Gloriavale Christian Community

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The Gloriavale Christian Community, a small Christian group based at Haupiri on the West Coast of the South Island in New Zealand, has an estimated population of over 500.[1]


The group was founded in 1969 by Neville Cooper, an Australian-born evangelist who was invited to preach in New Zealand. He founded what became known as the Springbank Christian Community near Christchurch. When this community grew too big for its property, the members bought land on the West Coast and shifted there over a period from 1991 to 1995. They named their new property in the Haupiri Valley "Gloriavale" and established the Gloriavale Christian Community. This property is about 60 km inland from Greymouth.


Known by some outsiders as the "Cooperites" after their leader Neville Cooper, the group rejects this name and members refer to themselves only as Christians.[2] Members of the community live a fundamentalist Christian life in accordance with their interpretation of the teachings of the New Testament. The community attempts to uphold the example of the first Christian church in Jerusalem (Acts 2:41–47) for its principles of sharing and holding all things in common. The group teaches that the only true way to salvation is through faith in Jesus Christ and obedience to the commands of God.[3]

The community earns its income from several ventures including dairying and the manufacture of gardening products made from sphagnum moss. They also run deer and sheep farms as well as run charter/scenic flights from Greymouth,[4] with their company Air West Coast.

The community runs Gloriavale Christian Community School, a private coeducational composite (years 1–13) school with a roll of 127.[5] The school moved to the West Coast in 1990.[6]

Criticisms and investigations[edit]

In 1995, Neville Cooper was jailed for almost a year on sexual abuse charges. He was convicted based on the testimony of his son and of a young woman who had fled the compound.[7] Cooper later changed his name to Hopeful Christian.[8] He died of cancer on 15 May 2018, aged 92.[1]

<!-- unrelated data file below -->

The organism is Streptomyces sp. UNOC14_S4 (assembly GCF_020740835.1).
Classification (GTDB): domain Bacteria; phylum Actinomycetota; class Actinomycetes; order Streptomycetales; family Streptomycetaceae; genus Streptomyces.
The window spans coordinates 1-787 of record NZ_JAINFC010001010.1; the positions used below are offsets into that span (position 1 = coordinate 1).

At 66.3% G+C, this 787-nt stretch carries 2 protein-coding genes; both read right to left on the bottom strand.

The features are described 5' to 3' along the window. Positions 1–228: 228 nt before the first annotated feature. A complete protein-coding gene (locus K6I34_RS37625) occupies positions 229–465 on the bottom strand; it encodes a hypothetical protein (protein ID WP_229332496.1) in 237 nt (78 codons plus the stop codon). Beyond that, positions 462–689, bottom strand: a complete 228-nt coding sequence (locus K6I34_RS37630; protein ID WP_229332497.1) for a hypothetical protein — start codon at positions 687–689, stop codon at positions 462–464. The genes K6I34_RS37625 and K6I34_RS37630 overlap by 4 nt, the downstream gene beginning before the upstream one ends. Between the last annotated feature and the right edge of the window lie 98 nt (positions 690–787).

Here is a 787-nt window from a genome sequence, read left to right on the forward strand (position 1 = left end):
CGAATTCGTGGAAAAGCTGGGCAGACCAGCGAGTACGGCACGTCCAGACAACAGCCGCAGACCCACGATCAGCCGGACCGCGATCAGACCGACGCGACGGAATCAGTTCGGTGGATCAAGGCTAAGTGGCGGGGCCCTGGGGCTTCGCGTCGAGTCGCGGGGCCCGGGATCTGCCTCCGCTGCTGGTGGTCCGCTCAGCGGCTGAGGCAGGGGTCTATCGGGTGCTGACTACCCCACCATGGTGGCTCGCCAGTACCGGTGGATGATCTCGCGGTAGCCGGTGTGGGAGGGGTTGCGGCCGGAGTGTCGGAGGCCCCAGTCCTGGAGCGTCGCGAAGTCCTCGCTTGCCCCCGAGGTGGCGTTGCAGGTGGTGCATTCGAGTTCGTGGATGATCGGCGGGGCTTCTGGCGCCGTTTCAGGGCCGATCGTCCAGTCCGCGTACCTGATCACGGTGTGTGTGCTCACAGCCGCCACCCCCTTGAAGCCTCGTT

Those who leave the community are shunned and denied contact with family members still remaining at Gloriavale.[9] One Christian cult-watching group refers to Gloriavale as a "cult, both theologically and sociologically." It says that "Theologically this group is a cult of Christianity, as its theology – as well as its practices based on that theology – places it well outside the boundaries of the Christian faith."[10]

A wide-ranging government investigation started in 2015 leading to a number of changes, while a police investigation is ongoing, with no charges yet laid.[11]

A three-part observational documentary on TVNZ 2 station covered the community in 2016, with the film team given unprecedented access.[12][13] The series is available online within New Zealand.[14]


  1. ^ a b "Gloriavale founder Hopeful Christian dies aged 92". Newshub. 15 May 2018. Retrieved 15 May 2018. Gloriavale is home to more than 500 people. 
  2. ^ Cooke, Henry (31 March 2017). "How Gloriavale's leadership structure works". Retrieved 3 April 2017. 
  3. ^ What We Believe, Springbank, First Edition, The Eighth Month, 1989 (The book, researched and written by the group, sets out the way its members should live, what they should believe, and how they should behave. The book is never taken to replace the authority of the Bible, but is considered only to be guide to doctrines and beliefs.)
  4. ^ Brown, Giles (9 January 2010). "West Coast Christians in search for gas". Fairfax NZ. Retrieved 5 March 2012. 
  5. ^ "Schools / Homepage - Te Kete Ipurangi". TKI. Retrieved 2018-05-06. 
  6. ^ "Private School Review Report: Gloriavale Christian Community School". Education Review Office. November 2004. [permanent dead link]
  7. ^ Quilliam, Rebecca (23 April 2009). "Father tells of rescuing kids from West Coast cult". APN New Zealand. Retrieved 19 July 2014. 
  8. ^ Ashleigh Stewart (1 May 2015). "Men 'groomed' to have underage sex in Gloriavale, ex-member says". The Press. Retrieved 20 July 2016. 
  9. ^ "Sunday speaks to families who have recently fled Gloriavale". TVNZ. 19 April 2015. Archived from the original on 4 March 2016. Retrieved 19 April 2015. 
  10. ^ "Gloriavale Christian Community at a Glance". Apologetics Index. Retrieved 2 May 2015. 
  11. ^ Gates, Charlie (29 March 2017). "Gloriavale: Nine questions we can answer, and one we can't". Retrieved 3 April 2017. 
  12. ^ Crowley, Paulette (23 April 2016). "The man behind the award-winning Gloriavale documentary". Retrieved 3 April 2017. 
  13. ^ Schulz, Chris (5 January 2017). "Best of 2016: What life is like for Gloriavale's female residents". The New Zealand Herald. Retrieved 3 April 2017. 
  14. ^ "GLORIAVALE". TVNZ OnDemaind. Retrieved 3 April 2017. 

Further reading[edit]

External links[edit]

Coordinates: 42°36′13″S 171°42′1.7″E / 42.60361°S 171.700472°E / -42.60361; 171.700472